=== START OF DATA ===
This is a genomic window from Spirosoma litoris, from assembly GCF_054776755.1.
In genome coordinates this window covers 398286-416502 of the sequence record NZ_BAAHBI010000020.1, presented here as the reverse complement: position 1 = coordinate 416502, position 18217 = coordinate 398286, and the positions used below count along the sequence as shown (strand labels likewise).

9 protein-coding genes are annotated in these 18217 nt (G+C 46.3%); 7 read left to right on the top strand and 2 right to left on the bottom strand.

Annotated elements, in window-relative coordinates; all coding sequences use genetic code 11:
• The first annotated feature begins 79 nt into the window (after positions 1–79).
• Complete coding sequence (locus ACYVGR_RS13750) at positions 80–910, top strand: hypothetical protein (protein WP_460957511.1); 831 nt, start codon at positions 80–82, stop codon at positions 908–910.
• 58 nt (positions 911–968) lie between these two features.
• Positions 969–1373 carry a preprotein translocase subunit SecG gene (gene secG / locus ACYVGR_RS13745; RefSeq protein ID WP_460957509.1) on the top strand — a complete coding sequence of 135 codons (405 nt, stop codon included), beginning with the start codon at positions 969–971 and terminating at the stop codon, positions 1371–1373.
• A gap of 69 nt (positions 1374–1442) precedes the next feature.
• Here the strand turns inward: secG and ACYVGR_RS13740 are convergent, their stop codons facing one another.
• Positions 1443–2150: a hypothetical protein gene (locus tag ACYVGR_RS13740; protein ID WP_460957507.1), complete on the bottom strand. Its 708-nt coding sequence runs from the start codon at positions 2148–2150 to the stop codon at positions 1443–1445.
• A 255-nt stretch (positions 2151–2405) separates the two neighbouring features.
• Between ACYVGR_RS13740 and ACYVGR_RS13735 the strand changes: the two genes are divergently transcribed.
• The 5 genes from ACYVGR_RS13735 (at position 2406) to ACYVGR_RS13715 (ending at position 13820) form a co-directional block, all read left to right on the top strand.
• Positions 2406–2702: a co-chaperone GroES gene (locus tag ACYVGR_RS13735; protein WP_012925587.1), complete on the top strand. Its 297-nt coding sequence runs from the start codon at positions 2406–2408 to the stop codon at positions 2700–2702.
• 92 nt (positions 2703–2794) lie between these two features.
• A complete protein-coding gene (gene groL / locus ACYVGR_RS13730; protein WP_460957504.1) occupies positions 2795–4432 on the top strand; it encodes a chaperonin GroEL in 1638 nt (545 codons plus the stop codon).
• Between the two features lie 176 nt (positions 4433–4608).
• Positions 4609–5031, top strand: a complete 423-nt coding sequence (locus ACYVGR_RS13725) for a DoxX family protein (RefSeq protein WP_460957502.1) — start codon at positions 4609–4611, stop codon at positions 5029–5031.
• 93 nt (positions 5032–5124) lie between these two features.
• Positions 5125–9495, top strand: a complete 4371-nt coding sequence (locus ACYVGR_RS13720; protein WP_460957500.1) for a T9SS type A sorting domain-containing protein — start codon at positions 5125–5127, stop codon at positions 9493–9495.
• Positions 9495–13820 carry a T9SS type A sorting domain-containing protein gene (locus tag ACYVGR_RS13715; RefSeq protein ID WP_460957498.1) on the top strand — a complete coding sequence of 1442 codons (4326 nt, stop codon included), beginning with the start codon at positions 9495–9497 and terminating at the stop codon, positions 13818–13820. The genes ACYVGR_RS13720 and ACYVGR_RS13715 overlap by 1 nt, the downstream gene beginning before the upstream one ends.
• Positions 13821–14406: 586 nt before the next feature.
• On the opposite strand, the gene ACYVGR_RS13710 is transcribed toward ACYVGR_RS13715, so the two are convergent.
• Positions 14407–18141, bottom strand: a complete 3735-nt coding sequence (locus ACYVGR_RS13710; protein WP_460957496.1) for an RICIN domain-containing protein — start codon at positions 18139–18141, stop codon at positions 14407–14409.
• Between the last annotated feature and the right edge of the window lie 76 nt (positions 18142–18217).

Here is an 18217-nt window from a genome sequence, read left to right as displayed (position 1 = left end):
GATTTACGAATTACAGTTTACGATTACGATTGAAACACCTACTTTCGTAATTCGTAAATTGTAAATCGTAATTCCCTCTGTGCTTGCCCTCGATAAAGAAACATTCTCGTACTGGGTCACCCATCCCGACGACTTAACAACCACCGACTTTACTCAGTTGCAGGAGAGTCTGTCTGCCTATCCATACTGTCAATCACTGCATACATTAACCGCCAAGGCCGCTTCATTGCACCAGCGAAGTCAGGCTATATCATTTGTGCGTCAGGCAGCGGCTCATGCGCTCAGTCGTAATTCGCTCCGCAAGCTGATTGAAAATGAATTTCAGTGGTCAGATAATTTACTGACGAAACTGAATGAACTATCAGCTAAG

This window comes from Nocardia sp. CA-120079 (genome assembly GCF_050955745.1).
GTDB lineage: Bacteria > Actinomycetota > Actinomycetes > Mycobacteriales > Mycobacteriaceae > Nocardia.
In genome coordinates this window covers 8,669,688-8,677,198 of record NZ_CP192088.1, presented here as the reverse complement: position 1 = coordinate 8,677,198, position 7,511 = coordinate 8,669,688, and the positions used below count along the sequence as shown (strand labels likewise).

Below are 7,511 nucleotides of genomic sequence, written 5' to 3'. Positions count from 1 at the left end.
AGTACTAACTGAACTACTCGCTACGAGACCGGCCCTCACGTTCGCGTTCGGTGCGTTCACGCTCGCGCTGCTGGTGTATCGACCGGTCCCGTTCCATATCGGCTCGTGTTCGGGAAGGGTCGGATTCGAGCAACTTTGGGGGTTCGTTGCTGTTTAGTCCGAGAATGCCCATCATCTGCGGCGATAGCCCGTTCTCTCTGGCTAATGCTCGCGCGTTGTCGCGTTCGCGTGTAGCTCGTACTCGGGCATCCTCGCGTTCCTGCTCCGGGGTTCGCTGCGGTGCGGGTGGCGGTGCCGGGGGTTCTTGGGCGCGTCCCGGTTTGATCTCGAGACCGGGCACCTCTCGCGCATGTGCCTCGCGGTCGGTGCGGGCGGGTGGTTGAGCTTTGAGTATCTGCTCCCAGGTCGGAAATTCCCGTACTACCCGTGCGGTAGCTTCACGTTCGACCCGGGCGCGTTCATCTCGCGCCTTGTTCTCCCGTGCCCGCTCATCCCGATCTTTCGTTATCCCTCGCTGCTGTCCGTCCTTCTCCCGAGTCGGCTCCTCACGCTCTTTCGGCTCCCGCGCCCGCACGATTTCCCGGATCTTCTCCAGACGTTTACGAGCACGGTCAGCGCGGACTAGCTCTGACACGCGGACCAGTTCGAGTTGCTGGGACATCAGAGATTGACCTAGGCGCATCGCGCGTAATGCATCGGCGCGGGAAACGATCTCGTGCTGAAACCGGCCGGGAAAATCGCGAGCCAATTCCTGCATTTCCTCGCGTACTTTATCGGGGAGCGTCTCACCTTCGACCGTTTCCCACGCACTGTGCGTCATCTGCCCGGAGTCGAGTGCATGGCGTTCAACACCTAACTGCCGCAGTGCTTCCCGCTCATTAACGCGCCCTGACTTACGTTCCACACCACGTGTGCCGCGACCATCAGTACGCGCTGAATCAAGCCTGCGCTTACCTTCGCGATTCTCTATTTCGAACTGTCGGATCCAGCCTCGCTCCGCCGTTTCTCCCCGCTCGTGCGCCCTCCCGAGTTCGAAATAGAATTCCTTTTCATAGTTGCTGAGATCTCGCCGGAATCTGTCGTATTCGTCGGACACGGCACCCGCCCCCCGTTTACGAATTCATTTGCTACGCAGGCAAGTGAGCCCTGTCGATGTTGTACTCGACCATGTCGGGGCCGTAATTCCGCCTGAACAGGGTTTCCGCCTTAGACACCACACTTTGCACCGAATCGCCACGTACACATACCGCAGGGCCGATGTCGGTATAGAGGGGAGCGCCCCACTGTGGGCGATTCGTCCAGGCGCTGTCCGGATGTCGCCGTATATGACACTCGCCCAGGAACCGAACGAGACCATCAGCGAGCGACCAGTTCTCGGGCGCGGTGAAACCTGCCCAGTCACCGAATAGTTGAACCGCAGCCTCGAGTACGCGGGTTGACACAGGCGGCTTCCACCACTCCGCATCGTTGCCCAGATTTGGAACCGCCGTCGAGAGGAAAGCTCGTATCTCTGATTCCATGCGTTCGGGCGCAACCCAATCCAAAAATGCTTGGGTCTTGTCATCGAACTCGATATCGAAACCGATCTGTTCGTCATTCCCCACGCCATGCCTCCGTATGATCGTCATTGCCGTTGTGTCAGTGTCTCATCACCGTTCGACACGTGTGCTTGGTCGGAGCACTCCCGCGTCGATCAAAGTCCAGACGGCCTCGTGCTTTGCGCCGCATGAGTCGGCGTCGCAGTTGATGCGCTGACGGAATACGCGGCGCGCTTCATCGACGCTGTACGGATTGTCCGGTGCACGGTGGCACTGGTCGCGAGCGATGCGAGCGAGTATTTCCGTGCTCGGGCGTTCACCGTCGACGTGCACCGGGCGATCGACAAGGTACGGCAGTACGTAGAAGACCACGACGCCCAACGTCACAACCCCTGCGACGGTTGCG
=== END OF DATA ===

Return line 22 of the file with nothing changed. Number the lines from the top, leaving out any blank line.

• Positions 9495–13820 carry a T9SS type A sorting domain-containing protein gene (locus tag ACYVGR_RS13715; RefSeq protein ID WP_460957498.1) on the top strand — a complete coding sequence of 1442 codons (4326 nt, stop codon included), beginning with the start codon at positions 9495–9497 and terminating at the stop codon, positions 13818–13820. The genes ACYVGR_RS13720 and ACYVGR_RS13715 overlap by 1 nt, the downstream gene beginning before the upstream one ends.